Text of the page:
Most health care plans ask that you spend some money out of your pocket whenever you use the health care system. This is known as cost-sharing, and it exists because research has shown us that people are, in general, less likely to spend their own money than someone else's. Cost-sharing works its way into insurance today through co-pays, deductibles and co-insurance.
Cost-sharing works for most people, because most people are healthy. Healthy people who use health care are often doing so inefficiently. They often don't need the care they ask for, because they're well. One way we use cost-sharing poorly, though, is that we apply it to all insurance beneficiaries equivalently. We treat them all the same, no matter how sick or healthy they are.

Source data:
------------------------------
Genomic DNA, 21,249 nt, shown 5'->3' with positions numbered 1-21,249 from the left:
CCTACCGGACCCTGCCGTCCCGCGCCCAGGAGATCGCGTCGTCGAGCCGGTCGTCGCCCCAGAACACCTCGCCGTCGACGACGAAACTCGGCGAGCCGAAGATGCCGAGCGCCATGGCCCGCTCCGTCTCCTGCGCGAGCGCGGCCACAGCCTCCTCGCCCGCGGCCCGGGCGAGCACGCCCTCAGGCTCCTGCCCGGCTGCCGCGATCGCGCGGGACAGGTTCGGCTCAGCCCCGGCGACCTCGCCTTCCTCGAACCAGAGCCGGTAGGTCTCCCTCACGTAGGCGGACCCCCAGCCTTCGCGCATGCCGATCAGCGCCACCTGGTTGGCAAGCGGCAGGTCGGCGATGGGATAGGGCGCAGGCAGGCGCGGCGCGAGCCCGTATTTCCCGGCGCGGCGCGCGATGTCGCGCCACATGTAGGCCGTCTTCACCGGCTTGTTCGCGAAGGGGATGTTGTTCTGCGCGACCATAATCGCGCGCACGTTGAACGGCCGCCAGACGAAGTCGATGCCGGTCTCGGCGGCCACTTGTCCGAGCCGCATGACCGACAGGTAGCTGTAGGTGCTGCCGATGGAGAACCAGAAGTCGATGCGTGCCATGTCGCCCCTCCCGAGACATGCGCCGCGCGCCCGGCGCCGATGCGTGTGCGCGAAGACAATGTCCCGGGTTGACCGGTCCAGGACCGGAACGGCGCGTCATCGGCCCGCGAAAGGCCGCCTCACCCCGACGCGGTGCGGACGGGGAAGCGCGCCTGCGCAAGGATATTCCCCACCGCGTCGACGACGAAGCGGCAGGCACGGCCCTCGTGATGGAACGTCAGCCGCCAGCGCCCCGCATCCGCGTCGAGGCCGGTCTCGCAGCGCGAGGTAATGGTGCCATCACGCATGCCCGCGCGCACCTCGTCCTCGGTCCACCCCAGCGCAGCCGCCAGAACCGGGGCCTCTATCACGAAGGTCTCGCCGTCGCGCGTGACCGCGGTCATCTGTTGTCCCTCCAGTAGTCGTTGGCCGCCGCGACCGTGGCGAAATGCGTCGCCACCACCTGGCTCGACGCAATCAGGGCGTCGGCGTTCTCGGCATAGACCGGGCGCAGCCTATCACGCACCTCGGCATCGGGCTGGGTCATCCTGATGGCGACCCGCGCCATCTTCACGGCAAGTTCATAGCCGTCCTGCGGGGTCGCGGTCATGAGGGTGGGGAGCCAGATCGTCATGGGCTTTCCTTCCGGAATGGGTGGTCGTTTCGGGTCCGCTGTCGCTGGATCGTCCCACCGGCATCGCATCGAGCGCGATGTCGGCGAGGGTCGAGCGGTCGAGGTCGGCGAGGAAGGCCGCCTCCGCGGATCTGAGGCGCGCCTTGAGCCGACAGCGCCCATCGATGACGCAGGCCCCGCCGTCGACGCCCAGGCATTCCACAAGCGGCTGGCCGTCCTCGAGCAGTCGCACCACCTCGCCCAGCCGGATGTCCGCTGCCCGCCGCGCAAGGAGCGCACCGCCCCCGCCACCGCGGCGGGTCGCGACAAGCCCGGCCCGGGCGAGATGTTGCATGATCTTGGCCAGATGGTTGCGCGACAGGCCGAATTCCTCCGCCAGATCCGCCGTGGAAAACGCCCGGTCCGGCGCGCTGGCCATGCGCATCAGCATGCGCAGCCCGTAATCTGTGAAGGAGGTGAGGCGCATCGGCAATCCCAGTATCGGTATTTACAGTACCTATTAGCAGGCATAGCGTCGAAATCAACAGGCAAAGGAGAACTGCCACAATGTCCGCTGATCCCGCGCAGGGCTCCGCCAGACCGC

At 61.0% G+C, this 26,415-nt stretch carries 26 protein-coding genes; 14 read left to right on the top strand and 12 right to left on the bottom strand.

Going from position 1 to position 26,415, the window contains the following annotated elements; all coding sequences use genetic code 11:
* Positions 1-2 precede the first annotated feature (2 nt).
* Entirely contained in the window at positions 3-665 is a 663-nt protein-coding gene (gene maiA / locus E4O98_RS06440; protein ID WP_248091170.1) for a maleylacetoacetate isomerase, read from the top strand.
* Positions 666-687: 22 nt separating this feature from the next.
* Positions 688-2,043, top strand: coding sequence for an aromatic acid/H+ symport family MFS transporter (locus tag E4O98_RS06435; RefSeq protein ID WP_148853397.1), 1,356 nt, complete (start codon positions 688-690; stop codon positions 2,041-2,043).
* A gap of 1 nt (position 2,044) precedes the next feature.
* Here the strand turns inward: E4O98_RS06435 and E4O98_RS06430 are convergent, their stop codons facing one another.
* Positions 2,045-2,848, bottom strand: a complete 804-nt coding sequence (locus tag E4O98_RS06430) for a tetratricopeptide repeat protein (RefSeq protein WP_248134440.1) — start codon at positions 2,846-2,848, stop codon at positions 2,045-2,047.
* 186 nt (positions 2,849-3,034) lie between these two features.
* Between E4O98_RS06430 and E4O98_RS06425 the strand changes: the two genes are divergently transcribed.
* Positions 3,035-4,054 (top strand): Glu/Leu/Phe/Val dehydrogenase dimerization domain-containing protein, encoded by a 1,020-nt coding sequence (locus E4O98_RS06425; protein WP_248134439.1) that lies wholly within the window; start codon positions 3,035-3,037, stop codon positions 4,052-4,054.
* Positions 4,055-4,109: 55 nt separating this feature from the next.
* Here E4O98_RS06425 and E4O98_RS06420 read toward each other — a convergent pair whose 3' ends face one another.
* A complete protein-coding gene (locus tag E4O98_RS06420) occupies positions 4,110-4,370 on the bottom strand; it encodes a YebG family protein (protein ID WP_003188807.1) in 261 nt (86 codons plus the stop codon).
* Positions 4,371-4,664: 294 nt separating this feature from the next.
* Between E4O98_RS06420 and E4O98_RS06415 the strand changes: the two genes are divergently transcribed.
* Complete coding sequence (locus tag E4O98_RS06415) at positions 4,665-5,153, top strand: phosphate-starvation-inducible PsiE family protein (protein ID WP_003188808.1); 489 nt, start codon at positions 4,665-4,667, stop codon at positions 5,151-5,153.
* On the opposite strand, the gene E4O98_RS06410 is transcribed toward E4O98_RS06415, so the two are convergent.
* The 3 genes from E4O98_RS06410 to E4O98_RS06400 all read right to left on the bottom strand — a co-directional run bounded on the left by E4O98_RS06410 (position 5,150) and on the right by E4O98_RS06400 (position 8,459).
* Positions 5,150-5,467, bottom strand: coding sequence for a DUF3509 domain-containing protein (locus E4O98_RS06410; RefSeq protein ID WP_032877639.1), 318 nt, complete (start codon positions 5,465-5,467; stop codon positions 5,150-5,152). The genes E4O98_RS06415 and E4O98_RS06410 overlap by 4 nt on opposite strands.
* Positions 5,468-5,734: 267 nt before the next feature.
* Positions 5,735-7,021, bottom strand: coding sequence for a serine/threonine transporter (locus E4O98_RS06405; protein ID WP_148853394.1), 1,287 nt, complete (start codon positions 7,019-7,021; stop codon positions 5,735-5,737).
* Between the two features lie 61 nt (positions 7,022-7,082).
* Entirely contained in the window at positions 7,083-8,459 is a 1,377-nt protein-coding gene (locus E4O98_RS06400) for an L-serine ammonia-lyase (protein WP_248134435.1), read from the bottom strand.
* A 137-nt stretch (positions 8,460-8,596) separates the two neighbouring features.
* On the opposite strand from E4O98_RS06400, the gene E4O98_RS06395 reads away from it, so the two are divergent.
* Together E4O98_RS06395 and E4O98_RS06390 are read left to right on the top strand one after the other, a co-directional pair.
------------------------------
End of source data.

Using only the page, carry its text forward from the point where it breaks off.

A study just published in JAMA Pediatrics looked at how children with asthma obtained care under different levels of cost-sharing, and how much stress their families were under financially because of their child's illness. It's important to understand that children with asthma, by definition, require care.